Hetherington detailed what sort of skilled tradespeople he needed for a project on his farm outside Ringtown last year, saying he needed an excavator, a mason, a construction crew, a welder, and an electrician.

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“These are all skills that are necessary,” he said.

Commissioner Boots Hetherington outlined all the skilled laborers he needed just to complete one project on his farm in 2023.

Commissioner Larry Padora is also a vo-tech alum, and talked about the benefits today’s students will realize immediately, such as not being burdened by student debts.

He also told students to eventually go beyond just working at a job with the skills they’ve acquired at STC.

“Be an entrepreneur. Try to stay here in Schuylkill County and raise your families here,” Padora said. “We need you. You are the future of Schuylkill County.”

Commissioners Chairman Larry Padora encouraged STC grads to start a business with the skills they acquired at the school.

SkillsUSA Student Presidents

During Thursday’s ceremony, the SkillsUSA student presidents also addressed their fellow grads.

Joel Williams is the STC-South Campus SkillsUSA president. He plans on applying for a position with the state Dept. of Corrections right out of high school.

Williams, of Girardville and who attends North Schuylkill, said of his time at STC, “Before I started attending STC, I was still deciding what I wanted to do after high school.”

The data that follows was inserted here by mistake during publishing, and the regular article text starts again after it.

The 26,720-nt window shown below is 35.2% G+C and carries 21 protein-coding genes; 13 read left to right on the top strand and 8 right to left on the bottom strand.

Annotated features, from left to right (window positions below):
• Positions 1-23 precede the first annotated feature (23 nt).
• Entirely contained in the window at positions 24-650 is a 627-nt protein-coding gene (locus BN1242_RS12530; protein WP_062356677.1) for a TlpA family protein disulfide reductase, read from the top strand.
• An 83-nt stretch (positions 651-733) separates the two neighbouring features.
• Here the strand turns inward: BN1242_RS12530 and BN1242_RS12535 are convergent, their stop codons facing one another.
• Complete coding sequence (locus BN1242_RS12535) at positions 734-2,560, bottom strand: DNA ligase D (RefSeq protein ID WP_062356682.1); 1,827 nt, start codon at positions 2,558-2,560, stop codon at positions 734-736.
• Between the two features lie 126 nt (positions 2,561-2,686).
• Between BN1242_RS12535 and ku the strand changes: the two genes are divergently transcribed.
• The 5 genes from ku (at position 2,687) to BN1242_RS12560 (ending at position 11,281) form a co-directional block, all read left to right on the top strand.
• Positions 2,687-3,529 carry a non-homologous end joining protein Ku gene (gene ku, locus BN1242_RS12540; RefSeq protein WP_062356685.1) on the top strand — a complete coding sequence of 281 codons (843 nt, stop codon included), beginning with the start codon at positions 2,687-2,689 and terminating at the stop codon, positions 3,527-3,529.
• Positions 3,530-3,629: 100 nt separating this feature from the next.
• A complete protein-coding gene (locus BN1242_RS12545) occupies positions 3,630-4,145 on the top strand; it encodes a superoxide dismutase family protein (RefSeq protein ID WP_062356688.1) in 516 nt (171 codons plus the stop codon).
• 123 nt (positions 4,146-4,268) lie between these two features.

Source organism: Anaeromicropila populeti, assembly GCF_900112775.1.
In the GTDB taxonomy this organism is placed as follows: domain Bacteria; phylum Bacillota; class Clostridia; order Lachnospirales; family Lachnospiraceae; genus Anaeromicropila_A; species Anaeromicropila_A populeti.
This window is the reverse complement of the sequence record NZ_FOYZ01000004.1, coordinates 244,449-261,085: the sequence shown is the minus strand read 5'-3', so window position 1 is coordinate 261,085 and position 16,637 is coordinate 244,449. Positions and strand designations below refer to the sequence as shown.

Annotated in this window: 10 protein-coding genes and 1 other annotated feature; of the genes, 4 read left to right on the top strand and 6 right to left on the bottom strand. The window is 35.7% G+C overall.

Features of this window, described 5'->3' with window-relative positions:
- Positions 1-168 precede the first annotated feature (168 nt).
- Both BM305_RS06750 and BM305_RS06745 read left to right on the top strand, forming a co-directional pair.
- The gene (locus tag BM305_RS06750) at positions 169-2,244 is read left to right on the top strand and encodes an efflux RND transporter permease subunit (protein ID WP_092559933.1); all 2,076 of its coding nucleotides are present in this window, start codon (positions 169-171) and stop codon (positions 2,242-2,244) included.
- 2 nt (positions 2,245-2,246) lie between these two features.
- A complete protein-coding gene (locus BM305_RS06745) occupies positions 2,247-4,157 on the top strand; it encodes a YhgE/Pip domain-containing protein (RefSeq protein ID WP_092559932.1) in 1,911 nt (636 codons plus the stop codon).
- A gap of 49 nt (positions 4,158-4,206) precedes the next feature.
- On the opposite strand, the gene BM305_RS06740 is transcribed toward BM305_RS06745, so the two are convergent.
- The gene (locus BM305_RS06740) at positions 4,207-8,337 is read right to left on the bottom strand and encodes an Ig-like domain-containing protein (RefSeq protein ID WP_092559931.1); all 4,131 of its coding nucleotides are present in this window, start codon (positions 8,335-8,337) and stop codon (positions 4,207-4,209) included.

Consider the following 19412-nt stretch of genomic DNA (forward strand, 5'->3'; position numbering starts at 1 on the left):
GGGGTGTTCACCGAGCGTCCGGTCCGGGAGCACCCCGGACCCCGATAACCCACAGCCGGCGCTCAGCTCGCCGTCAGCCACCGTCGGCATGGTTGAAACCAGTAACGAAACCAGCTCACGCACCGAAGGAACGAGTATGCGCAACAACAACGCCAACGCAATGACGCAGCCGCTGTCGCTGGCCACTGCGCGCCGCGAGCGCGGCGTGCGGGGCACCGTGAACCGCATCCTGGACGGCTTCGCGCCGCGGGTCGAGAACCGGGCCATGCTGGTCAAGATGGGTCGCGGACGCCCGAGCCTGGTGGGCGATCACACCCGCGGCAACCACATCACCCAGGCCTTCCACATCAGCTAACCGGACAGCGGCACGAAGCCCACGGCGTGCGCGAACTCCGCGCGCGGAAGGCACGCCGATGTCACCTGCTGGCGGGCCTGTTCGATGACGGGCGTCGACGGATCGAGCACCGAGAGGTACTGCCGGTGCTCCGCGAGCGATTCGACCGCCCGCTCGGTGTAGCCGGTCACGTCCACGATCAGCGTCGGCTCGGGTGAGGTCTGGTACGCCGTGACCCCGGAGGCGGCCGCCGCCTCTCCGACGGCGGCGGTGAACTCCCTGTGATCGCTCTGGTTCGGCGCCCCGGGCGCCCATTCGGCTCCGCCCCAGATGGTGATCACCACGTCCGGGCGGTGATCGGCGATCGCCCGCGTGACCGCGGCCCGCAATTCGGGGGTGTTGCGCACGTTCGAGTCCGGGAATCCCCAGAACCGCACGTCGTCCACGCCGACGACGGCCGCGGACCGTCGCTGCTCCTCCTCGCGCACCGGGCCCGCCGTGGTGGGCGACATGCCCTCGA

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Joel Williams said serving as SkillsUSA President has taught him leadership and team skills. He plans to apply for a job with the state Dept. of Corrections after high school.

He said he took an Intro to Law class at North Schuylkill and realized he wanted to be in law enforcement. Williams, in his junior year in high school, enrolled in a Criminal Justice class at the South campus and said he “fell in love with the class.”

In his senior year, he attended STC for the full term and served as SkillsUSA President the entire year, saying it taught him leadership and team skills.

Williams said, “STC really helped me decide what I’m going to do after my life in high school.”

Van Caliendo, of Orwigsburg and who attends Blue Mountain High School, served as SkillsUSA President for the North Campus for the first half of this school year.

He is in the Culinary Arts program at STC. On Thursday, he signed his intent to attend Culinary Institute of America.

“When I chose STC, I had known for a long time that cooking was one of my passions and this just felt like a natural progression toward a future and a career in the culinary field,” Caliendo said.

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After the signing ceremony, Caliendo told The Canary, “Today was a great day for me. I’m just excited to start my own journey.”

He said of his fellow STC grads that “no matter where these people go, they’re going to be a success” but he hopes they choose to stay in Schuylkill County.

Caliendo said he is choosing the culinary arts because he’s following his passion and that’s the main reason why he chose a trade school rather than a traditional college.

“Different people have told me traditional college is great but to pursue what you love is more important,” he said.

Watch the full SkillsUSA Signing Day ceremony here:

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1 Comment

1 Comment

  1. Tootsie

    May 4, 2024 at 7:56 am

    Great article, Canary! Hope for the future!